JANE G. LINDER
Mergers and acquisitions have had questionable success in recent years. Anecdotal sources report that 70 per cent of acquisitions do not meet the acquiring company's expectations and 50 per cent are outright failures ( Carlyle 1986). More systematic research indicates that 50 to 60 per cent of acquisitions are later divested ( Porter 1987) and that market share, profits, and return on equity in acquired units often decline ( Bhide 1987).
These transactions are unsuccessful for a variety of reasons. Among these is difficulty in integration--a failure to bring two firms together in a way that creates value ( Jensen and Ruback 1983; Lubatkin 1987; Salter and Weinhold 1979). Not all mergers and acquisitions intend to create value through operating synergies; some seek portfolio gains such as reduced financial risk, and others intend to restructure an acquired firm and resell it at a profit ( Chatterjee 1983). However, if Bhide's statistics from 1981 and 1985 can be generalized, between 25 and 40 per cent of friendly acquisitions are intended to create operating (or business unit level) synergies ( 1987). The goal is to share or transfer skills or resources among business units. In these cases, effective integration is the gateway to value.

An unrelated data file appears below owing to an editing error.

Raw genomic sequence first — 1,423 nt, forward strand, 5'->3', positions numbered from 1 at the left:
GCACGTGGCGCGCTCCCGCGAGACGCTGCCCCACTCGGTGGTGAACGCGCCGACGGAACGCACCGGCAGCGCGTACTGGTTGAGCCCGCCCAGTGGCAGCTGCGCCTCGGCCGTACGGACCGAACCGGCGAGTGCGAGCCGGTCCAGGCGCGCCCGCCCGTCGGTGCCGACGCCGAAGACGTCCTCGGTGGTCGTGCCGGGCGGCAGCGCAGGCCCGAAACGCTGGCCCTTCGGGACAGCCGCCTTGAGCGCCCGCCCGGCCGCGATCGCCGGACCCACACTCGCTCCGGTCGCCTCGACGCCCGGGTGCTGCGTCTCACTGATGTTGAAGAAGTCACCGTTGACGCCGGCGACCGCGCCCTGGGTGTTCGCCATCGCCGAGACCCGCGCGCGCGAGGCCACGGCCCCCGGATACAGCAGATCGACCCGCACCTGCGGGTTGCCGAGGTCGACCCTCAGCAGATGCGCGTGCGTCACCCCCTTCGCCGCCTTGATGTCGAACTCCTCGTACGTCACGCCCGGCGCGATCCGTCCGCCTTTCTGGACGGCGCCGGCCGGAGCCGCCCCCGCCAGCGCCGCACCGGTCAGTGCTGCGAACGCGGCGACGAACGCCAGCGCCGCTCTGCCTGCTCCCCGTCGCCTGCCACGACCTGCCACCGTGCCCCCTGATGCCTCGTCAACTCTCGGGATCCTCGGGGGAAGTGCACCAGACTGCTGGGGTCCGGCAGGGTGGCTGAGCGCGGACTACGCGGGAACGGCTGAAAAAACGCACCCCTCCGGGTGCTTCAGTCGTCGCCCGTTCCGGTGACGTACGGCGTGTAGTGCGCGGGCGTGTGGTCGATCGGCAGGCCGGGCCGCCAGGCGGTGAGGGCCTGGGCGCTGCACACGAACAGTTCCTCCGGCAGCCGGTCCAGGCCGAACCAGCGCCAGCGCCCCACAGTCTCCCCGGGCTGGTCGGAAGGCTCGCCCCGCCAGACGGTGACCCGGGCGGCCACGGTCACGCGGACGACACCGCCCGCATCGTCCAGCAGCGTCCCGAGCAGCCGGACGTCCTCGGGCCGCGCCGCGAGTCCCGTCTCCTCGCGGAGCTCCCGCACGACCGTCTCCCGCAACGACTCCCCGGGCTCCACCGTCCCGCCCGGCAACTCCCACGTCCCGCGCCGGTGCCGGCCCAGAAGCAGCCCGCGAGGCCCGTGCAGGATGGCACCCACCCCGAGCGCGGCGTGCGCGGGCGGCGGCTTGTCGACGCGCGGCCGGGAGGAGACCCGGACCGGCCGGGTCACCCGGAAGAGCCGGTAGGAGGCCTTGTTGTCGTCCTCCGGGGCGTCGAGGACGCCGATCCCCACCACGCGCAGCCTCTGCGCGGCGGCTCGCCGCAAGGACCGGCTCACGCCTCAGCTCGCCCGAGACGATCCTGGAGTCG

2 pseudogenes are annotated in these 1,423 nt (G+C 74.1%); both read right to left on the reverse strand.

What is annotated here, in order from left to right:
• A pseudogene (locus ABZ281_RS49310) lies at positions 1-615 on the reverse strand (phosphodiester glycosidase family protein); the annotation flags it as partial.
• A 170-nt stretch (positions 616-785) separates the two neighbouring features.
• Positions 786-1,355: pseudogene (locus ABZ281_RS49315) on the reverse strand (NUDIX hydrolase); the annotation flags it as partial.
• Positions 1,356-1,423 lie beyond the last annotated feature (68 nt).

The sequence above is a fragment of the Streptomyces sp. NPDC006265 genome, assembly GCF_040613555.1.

Much of the merger and acquisition literature has treated the process of integrating organizations as a 'black box' (for example, Rumelt 1974; Christensen and Montgomery 1981; Kusewitt 1985; Montgomery and Wilson 1986; Porter 1987). Using Mohr's words, the preferred approach has been 'variance analysis' rather than 'process analysis' ( 1982). This research focuses on what happens in between--how two companies and their information technology (IT) infrastructures are brought together. It attempts to draw links between the characteristics of the firms and business units involved in the transaction, the processes they use to integrate, and the outcomes they experience.
The purpose of the study is to understand the process and impact of IT integration in an acquisition or merger setting. There has been no
Questia, a part of Gale, Cengage Learning. www.questia.com
Publication information: Book title: Information Management:The Organizational Dimension. Contributors: Michael J. Earl - Editor. Publisher: Oxford University Press. Place of publication: Oxford. Publication year: 1998. Page number: 295.
This material is protected by copyright and, with the exception of fair use, may not be further copied, distributed or transmitted in any form or by any means.